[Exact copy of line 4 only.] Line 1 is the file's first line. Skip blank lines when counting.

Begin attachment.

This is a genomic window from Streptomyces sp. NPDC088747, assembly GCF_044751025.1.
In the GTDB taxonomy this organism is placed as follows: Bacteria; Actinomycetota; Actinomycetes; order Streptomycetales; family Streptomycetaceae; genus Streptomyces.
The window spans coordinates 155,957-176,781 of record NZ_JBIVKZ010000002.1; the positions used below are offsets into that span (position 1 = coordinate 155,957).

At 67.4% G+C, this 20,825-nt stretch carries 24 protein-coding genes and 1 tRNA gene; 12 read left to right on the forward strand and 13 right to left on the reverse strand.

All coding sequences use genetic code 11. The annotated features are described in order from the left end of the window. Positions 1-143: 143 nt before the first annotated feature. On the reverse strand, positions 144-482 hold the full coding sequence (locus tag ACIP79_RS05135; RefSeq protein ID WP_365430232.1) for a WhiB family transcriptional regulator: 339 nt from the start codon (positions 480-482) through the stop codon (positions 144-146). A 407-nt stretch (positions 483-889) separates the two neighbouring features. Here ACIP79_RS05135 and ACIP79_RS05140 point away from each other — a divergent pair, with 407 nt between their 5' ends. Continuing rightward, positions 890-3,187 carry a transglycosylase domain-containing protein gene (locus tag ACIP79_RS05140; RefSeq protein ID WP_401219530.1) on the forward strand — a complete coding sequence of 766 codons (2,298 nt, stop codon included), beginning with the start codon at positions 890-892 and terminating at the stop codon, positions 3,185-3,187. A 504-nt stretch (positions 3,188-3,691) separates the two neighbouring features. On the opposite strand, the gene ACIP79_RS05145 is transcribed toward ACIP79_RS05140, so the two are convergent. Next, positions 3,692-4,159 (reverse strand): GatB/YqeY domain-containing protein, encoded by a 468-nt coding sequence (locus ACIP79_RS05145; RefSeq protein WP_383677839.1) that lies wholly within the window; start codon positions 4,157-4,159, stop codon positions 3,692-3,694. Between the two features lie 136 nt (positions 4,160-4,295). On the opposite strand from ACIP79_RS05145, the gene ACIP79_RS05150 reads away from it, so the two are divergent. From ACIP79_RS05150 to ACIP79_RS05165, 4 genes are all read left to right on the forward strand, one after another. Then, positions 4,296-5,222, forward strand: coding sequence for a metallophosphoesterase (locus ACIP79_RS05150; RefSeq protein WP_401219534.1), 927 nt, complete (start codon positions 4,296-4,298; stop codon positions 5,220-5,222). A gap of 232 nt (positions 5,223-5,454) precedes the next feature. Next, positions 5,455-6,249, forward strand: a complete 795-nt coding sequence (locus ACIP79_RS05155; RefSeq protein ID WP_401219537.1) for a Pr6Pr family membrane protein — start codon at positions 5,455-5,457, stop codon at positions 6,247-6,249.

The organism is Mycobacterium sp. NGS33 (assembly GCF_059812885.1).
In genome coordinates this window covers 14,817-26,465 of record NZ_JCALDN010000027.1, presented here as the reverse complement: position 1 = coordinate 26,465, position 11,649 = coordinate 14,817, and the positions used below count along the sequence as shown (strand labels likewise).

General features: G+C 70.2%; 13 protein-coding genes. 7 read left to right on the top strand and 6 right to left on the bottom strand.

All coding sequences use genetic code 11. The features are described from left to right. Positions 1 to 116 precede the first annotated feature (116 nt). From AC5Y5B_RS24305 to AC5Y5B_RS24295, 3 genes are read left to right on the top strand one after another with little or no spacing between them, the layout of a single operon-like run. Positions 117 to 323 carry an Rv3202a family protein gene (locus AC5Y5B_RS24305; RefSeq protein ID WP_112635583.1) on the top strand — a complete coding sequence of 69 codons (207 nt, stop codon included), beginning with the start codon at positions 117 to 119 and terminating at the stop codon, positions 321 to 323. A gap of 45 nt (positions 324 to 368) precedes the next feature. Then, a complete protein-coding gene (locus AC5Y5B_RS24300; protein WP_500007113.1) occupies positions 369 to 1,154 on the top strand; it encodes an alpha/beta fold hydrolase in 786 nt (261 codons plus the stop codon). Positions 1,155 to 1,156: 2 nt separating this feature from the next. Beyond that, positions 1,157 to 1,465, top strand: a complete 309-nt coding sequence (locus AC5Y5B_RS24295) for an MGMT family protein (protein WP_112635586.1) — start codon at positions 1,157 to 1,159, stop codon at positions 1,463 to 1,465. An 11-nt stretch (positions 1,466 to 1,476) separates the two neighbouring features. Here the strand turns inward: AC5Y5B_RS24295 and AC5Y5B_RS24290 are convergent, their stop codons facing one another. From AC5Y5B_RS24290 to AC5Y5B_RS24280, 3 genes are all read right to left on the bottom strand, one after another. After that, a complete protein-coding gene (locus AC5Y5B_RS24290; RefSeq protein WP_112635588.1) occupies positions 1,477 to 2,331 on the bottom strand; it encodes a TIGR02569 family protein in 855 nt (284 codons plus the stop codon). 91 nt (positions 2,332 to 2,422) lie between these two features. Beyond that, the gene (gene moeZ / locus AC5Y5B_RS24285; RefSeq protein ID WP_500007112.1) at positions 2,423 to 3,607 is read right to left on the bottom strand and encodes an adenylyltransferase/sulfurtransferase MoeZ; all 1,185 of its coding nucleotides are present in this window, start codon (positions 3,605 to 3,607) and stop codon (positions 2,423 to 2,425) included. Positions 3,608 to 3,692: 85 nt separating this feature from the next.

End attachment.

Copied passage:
At 67.4% G+C, this 20,825-nt stretch carries 24 protein-coding genes and 1 tRNA gene; 12 read left to right on the forward strand and 13 right to left on the reverse strand.